Naturally, its not exactly educational malpractice to use this method -- we're too busy to update our material anyway. Instead of clinging to yellowing lecture notes, just make sure your presentations are backed up on USB drives.

Just think of all the resentful looks you will receive in the staff room when the customary five-minutes-before-the-bell scramble to the photocopier hits. A queue of your colleagues fume and hiss at each other, on occasion the photocopier breaks down in rebellion, and you are sitting there smugly with a newspaper.

No need for photocopies -- make the students write everything down instead.

Work with the tech-gap. Feign ignorance. Burn time.

Considering the general 'tech-gap' between educators and children today, accepting that you don't know everything does have its benefits. There's no point hunching over a video player that belongs in a museum for 40 minutes, cursing under your breath as it chews up a tape -- ask one of your students to lend a hand.

If you're one of the lucky souls with access to a computer or interactive whiteboard in class, why not let them use it? If the students know of a good YouTube video that demonstrates what 'satire' is, if your explanation doesn't cut it, let them give it a go.

Use their mobile devices and Internet bandwidth, not your own.

Students have moved on, and so we have to. Instead of pulling pigtails, throwing paper planes and entering chalk combat, now teachers are attacked with iPhones and Blackberrys. A pox on pedagogy, how can we compete with keeping a students' attention against texting, apps and YouTube? Ignore the buzzing ringtones in your ears after you explain the main point of a lecture, and take a hammer to the offending device.

So we wish. Failing this, make it a competition. First person to find this obscure article online receives a sweet from the magical bag of bribery you buy every week at the store.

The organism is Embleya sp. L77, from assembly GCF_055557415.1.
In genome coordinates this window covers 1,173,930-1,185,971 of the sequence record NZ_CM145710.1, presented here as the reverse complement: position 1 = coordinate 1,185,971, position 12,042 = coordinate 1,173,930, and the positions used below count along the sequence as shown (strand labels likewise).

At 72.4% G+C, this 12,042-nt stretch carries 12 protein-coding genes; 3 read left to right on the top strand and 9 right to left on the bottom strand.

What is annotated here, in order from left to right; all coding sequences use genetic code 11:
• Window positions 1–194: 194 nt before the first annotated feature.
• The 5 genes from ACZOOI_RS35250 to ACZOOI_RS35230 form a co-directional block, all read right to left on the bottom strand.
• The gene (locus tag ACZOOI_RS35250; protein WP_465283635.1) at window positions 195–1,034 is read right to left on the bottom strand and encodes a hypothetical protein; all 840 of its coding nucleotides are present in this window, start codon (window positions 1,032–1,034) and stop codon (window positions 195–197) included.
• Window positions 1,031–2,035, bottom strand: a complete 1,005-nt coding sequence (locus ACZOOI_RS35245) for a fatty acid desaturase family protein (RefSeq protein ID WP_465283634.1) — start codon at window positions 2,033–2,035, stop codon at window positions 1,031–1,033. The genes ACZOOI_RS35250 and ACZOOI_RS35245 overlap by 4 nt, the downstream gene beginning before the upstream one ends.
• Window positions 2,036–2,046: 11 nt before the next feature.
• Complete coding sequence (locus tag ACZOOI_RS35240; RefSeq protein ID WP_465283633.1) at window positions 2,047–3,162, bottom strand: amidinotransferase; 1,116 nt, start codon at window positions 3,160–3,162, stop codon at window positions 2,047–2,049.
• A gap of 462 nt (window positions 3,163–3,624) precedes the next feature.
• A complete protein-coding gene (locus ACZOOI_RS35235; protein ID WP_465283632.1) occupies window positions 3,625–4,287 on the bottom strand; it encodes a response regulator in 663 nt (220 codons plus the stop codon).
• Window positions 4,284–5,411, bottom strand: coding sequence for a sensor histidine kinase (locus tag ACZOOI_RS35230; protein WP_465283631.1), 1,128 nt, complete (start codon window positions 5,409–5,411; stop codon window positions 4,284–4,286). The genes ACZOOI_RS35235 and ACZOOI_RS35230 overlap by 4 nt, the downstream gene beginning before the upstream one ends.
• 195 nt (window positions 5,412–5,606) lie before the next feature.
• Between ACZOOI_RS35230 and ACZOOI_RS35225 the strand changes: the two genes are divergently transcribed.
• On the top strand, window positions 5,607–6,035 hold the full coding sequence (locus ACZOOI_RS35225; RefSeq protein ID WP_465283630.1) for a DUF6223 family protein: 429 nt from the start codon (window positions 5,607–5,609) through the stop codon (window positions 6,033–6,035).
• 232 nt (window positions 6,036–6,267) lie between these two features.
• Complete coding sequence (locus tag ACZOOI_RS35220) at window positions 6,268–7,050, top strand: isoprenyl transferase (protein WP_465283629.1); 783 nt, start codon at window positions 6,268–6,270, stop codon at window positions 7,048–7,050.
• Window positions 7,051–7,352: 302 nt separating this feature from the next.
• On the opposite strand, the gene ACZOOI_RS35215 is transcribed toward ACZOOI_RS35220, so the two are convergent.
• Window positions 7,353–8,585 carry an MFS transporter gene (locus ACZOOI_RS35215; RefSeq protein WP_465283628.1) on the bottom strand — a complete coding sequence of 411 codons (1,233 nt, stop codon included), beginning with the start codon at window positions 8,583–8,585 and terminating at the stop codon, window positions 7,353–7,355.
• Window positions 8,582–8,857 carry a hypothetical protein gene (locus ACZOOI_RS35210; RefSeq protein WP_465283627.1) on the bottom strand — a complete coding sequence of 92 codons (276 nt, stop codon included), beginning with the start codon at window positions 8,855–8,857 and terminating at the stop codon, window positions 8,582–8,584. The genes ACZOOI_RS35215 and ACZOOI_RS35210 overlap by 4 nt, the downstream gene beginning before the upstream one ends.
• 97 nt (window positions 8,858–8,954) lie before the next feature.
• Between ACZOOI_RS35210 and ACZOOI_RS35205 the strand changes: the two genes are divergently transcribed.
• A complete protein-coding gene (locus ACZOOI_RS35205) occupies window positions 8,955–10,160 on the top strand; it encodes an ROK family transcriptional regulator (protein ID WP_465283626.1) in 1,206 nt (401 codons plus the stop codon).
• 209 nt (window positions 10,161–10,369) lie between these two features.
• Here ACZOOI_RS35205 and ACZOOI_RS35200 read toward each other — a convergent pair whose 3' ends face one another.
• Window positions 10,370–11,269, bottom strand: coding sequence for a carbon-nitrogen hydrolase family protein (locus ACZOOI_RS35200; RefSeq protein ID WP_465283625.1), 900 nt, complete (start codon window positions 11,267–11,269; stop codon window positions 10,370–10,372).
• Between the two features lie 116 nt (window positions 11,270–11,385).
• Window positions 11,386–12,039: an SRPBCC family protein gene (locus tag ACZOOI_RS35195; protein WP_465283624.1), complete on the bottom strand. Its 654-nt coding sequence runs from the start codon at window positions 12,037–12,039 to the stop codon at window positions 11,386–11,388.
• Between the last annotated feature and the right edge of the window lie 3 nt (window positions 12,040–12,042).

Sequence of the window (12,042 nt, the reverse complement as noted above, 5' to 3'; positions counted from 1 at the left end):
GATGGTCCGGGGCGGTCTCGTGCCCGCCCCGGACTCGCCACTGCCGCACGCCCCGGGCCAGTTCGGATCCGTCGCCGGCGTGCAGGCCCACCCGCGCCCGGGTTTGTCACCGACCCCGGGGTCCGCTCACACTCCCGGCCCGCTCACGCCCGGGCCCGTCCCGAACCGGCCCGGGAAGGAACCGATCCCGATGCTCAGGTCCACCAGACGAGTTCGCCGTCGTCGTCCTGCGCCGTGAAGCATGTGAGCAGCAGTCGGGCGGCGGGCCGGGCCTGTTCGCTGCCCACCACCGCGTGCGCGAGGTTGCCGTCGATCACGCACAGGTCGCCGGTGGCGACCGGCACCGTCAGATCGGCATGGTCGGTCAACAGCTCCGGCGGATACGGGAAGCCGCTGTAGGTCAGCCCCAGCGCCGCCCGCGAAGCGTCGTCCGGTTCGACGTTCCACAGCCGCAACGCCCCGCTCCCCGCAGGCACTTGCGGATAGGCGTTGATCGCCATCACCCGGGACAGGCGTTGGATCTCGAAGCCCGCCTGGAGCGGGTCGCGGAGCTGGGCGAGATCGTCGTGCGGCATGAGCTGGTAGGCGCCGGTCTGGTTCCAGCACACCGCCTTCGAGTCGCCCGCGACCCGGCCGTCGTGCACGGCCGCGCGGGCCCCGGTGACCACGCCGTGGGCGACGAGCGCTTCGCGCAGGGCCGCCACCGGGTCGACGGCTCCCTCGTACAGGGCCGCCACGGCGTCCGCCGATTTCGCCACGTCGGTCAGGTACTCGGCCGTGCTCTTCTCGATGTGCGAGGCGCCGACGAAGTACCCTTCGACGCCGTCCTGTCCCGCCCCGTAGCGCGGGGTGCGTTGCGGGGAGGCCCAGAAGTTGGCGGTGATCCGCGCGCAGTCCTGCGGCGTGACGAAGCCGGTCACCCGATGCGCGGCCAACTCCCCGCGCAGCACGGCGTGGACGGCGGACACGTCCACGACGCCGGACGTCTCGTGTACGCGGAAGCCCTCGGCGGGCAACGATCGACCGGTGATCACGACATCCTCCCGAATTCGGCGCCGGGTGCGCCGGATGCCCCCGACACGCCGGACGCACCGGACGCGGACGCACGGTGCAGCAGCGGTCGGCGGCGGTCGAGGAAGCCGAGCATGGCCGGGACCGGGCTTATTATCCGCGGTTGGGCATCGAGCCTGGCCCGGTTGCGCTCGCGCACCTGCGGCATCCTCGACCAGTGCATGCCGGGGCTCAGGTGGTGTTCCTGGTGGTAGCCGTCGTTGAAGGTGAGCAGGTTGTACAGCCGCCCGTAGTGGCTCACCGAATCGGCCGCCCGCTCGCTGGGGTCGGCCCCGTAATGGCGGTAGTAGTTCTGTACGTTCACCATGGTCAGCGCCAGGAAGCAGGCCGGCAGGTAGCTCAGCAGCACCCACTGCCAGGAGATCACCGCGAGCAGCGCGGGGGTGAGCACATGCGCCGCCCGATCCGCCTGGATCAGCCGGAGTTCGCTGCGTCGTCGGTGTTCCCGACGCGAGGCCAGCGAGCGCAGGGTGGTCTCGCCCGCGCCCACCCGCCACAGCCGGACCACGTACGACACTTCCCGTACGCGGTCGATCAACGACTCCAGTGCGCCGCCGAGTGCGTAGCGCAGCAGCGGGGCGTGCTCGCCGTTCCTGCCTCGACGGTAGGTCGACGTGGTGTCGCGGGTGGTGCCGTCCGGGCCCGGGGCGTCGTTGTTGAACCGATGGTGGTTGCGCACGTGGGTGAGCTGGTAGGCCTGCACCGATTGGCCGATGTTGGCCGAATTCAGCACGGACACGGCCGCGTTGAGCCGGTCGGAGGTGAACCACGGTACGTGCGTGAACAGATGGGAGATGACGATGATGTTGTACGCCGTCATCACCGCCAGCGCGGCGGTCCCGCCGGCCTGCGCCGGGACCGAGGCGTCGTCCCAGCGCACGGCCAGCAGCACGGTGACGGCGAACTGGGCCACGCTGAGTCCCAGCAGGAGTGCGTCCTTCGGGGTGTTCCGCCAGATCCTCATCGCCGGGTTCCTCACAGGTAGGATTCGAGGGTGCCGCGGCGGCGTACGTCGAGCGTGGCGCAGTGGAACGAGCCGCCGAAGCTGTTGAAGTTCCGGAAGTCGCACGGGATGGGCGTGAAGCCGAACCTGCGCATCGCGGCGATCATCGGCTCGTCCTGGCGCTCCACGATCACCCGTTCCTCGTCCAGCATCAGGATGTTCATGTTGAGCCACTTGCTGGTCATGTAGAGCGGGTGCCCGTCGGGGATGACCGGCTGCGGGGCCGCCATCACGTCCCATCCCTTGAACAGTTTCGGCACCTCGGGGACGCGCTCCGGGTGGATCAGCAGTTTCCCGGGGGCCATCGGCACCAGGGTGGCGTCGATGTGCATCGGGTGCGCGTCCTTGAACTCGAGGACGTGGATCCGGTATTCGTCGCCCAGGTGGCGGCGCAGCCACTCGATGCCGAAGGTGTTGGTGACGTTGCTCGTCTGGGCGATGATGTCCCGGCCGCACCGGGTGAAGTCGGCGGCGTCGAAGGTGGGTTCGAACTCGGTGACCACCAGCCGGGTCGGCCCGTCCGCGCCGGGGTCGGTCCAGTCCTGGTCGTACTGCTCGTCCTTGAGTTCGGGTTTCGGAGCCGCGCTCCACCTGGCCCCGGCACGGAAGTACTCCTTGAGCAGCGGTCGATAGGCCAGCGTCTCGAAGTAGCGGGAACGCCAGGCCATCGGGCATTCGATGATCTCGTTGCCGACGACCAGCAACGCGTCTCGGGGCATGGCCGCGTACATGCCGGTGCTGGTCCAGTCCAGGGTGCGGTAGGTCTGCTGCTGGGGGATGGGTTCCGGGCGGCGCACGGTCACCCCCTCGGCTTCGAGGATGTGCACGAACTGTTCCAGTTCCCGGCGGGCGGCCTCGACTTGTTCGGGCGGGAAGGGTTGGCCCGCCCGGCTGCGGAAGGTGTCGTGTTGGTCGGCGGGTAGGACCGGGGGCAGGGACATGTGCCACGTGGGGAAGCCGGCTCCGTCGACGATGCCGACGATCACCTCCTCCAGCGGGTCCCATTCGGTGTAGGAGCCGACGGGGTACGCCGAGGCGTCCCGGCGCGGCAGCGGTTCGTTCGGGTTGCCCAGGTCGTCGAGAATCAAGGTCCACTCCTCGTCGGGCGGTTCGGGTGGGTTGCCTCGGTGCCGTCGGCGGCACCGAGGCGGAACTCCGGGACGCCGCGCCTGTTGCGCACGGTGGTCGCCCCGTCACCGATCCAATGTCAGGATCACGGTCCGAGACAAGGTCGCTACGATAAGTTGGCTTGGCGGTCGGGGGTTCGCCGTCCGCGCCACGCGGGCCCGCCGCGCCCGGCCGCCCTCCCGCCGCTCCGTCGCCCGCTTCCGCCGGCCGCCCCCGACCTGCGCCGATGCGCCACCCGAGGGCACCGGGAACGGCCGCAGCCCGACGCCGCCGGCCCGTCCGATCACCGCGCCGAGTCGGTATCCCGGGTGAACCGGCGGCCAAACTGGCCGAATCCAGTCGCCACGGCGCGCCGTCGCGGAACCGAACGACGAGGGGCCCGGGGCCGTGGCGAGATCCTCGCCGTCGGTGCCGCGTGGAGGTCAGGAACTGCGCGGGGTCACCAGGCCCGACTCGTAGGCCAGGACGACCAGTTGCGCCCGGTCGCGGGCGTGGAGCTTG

For the lazy teacher, working with their devices may be the better option. I found that in the classroom, outright banning of mobile devices meant that I ended up with a large collection of iPhones by the end of the week, and a lot of angry parents who couldn't understand why ringtones and continual text vibrations disrupt lessons. Trying to change tack, I let my students use devices when it was relevant.

Strangely enough, offering some leeway here did make an overall improvement to distractions in the classroom -- they could use it when I said so, or lose it for a week.

Don't forget, fellow education professionals, that technology is there for a reason. From 'Powerpointlessness' to an interactive board covered in permanent graffiti tags, technology use for the sake of looking modern and up-to-date can mean distracting students in a way that gives you ample time to catch up on paperwork and ignore the fact you're 'in control' of these kids.

Write a few more generic, false reports for the 'little darlings' while they watch the latest meme on YouTube, and save a few valuable hours better spent on a social life.